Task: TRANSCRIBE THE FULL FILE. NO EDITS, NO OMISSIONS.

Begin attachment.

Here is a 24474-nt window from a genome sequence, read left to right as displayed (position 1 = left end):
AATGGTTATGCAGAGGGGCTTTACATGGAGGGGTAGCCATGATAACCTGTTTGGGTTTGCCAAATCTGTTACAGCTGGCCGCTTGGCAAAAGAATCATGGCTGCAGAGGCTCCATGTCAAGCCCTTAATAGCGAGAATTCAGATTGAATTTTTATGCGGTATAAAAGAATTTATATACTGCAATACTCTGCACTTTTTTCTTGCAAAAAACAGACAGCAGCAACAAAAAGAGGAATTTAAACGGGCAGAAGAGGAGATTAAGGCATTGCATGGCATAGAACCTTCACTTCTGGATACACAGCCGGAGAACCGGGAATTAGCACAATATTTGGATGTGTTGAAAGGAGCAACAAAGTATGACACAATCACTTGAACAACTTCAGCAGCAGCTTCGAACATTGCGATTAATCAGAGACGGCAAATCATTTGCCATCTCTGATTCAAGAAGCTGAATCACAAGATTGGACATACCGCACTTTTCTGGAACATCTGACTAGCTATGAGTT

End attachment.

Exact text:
Here is a 24474-nt window from a genome sequence, read left to right as displayed (position 1 = left end):
AATGGTTATGCAGAGGGGCTTTACATGGAGGGGTAGCCATGATAACCTGTTTGGGTTTGCCAAATCTGTTACAGCTGGCCGCTTGGCAAAAGAATCATGGCTGCAGAGGCTCCATGTCAAGCCCTTAATAGCGAGAATTCAGATTGAATTTTTATGCGGTATAAAAGAATTTATATACTGCAATACTCTGCACTTTTTTCTTGCAAAAAACAGACAGCAGCAACAAAAAGAGGAATTTAAACGGGCAGAAGAGGAGATTAAGGCATTGCATGGCATAGAACCTTCACTTCTGGATACACAGCCGGAGAACCGGGAATTAGCACAATATTTGGATGTGTTGAAAGGAGCAACAAAGTATGACACAATCACTTGAACAACTTCAGCAGCAGCTTCGAACATTGCGATTAATCAGAGACGGCAAATCATTTGCCATCTCTGATTCAAGAAGCTGAATCACAAGATTGGACATACCGCACTTTTCTGGAACATCTGACTAGCTATGAGTT